Teacher and School Characteristics Associated with Social Climate Perception: A Multilevel Analysis
Référence bibliographique 
LeBlanc, Line, Tremblay, Richard E. et Elmaache, Hamani. 2004. «Teacher and School Characteristics Associated with Social Climate Perception: A Multilevel Analysis». Dans Le climat social des écoles secondaires, les problèmes de comportement en classe et les comportements antisociaux , sous la dir. de Line LeBlanc, p. 21-61. Montréal: Université de Montréal.
Intentions : « The aim of the present study was to examine, using a multilevel approach, the teacher and school characteristics associated with the quality of social climate (discipline, academic emphasis, professional autonomy, and job satisfaction) in high schools. » (p. 22)
Questions/Hypothèses : « Therefore, it is expected that a multilevel analysis will confirm that teacher perceptions of discipline and academic emphasis are associated with school and teacher characteristics. More precisely, teachers’ negative perception of discipline and academic emphasis in public schools should be explained by teacher characteristics such as being male, having less experience, being less educated, having non permanent job status, and school characteristics such large in size, being located in urban areas, in unprivileged areas, and having higher drop-out rates. » (pp. 25-26) « Thus, it is expected that multilevel analysis would confirm that teacher perception of professional autonomy is associated with teacher characteristics and school characteristics in the public sector. More specifically, it is hypethesized that teacher characteristics such as being male, being less educated, having less experience, and having non permanent job status, as well as school characteristics such as being large in size, being located in urban areas, in unprivileged areas, and having higher drop-out rates are associated with less teacher ratings of professional autonomy in the public school sector. » (p. 26) « Given these inconsistent results, we expected that a multilevel analysis would help in drawing a clearer picture of the source of job satisfaction among high school teachers. We expected that a multilevel analysis would confirm that teacher job satisfaction in the public school sector is influenced by both teacher and school characteristics. More specifically, we expected to find a relationship between low job satisfaction and teachers who are male, less educated, less experienced, and with non permanent job status, as well as with schools that are large, located in urban areas, in underprivileged areas and have higher drop-out rates. » (p. 27) « Thus, when both public and private schools are considered, we expect that the sector variable will be the best predictor for all the dimensions of social climate. » (p. 29)
Échantillon/Matériau : « In the present study we used four teacher level characteristics which have been shown in previous studies to be associated with perceived social climate: sex, experience, education, and job status. For school level characteristics we also used four variables previously shown to be associated with dimensions of perceived social climate: geographical location, size, parent’s socioeconomic status, and drop-out rates. » (pp. 30-31). « Two hundred and fifty schools with a participation rate of 40% or higher (ten questionnaires or more by school) and 3238 teachers were included in the present study. » (p. 31)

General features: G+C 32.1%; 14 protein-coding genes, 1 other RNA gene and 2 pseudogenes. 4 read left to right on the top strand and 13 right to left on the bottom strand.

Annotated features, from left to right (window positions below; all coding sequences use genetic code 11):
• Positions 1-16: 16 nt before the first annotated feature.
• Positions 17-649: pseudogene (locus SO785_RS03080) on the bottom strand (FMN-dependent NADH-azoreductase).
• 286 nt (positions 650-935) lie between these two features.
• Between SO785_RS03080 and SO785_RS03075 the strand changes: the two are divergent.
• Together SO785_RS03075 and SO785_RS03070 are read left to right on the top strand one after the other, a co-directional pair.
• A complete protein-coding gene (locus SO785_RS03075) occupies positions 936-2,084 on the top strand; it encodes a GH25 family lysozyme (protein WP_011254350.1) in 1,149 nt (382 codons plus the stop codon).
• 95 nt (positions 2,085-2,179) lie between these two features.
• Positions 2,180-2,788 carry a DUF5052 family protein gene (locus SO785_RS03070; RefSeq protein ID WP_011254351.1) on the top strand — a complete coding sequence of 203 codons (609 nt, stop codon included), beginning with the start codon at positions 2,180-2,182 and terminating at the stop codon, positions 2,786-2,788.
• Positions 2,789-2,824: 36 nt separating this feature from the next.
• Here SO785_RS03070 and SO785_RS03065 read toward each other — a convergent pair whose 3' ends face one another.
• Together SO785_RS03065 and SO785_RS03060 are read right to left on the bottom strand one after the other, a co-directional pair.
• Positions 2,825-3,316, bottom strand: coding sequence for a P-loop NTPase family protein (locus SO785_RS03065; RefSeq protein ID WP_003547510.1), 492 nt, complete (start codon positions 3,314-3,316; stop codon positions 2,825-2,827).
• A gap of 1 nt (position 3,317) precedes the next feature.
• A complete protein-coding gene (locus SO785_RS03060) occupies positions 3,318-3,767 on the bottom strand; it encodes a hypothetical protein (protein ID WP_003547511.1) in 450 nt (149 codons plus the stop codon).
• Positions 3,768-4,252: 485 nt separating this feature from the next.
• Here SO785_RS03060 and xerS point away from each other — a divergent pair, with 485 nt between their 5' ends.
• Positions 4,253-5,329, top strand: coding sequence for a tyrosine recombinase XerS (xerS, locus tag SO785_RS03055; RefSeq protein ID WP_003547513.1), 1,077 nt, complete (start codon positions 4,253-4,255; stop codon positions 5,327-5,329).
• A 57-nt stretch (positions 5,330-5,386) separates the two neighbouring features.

Instruments : « The school social climate questionnaire: The quality of a school’s social climate was mesured using a questionnaire developed by Willms for a national longitudinal study of a random sample of Canadian children (National Longitudinal Survey of Children and Youth, 1996). The questionnaire completed by teachers covers the four dimensions that define the quality social climate in a school: discipline, academic emphasis, job satisfaction, and professional autonomy. » (p. 32)
Type de traitement des données : Analyse statistique .
« Results for public schools indicate that: 1) teachers from schools located in urban areas and shcools with higher dropout rates report more disciplinary problems among students; 2) teachers who do not hold a permanent position and teachers from large schools report less academic emphasis; 3) male teachers, more experienced teachers, and teachers from large schools perceive less professionnal autonomy; 4) more experienced teachers, teachers from rural schools and higher parental income schools report less job satisfaction. Results for public and private schools indicate that teachers in private schools have a more positive perception of all the dimensions measured compared to teachers in the public sector. The theoretical and practical implications of this study are examined, and recommendations are made for the direction of future research. » (p. 22)
Cet article, soumis pour publication dans Sociology of Education, fait partie de la thèse de doctorat de Mme Line LeBlanc, intitulée : Le climat social des écoles secondaires, les problèmes de comportement en classe et les comportements antisociaux.